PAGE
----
Global television through its power to manufacture “stars, ” sell products, alter lifestyles, and most importantly, commodity audiences made spectator sports an element of mainstream culture. However, technological diffusion and regulatory change have altered the traditional economic structure and concomitant behavior of the television industry. The result is that sports entities are now able to exert more autonomy within the relationship. The US broadcast television industry’s argument that it needed relief from “onerous” governmental regulation was persuasive in a political climate predisposed to economic deregulation.
Ironically, this was the impetus for the rise of alternative distribution outlets like cable which led to a new level of competition for the attention of the television viewer. By the late 1980s, the Big Three networks were consistently losing audience to cable services and the new Fox network. It was not uncommon at this time to hear arguments that the Big Three were “dinosaurs” unable and unequipped to compete in the new multichannel environment (Reith, 1991). One of the reasons these arguments were given credence was the increased amount of desirable programming cable was able to acquire.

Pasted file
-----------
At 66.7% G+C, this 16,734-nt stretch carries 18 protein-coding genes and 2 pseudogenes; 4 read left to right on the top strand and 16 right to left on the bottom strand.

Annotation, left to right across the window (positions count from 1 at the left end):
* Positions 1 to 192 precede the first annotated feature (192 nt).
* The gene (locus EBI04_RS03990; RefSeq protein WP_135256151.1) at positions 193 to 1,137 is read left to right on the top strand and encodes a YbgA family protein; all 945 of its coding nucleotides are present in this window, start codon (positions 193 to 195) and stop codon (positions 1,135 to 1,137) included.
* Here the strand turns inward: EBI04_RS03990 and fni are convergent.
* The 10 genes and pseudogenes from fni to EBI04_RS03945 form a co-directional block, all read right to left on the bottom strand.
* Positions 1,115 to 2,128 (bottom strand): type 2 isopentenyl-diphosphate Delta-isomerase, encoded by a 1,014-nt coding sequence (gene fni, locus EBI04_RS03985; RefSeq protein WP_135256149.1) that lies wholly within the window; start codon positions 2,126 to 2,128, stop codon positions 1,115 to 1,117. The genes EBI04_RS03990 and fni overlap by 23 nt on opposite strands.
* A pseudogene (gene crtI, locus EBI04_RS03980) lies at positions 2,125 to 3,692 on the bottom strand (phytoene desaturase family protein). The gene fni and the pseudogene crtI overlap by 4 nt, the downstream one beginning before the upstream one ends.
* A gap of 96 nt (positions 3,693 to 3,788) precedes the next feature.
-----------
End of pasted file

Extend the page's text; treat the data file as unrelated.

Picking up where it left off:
Sports product provided one of the better examples of this as the upscale demographics of cable subscribers were seen as a more efficient match for the desired demographics of sports entities and advertisers. Although little sports programming was actually diverted from broadcast to cable (“Sports programming, ” 1993), there is no question that cable provided an amenable outlet for the proliferation of sports product that previously would have been confined to local stations or, in most cases, not telecast at all.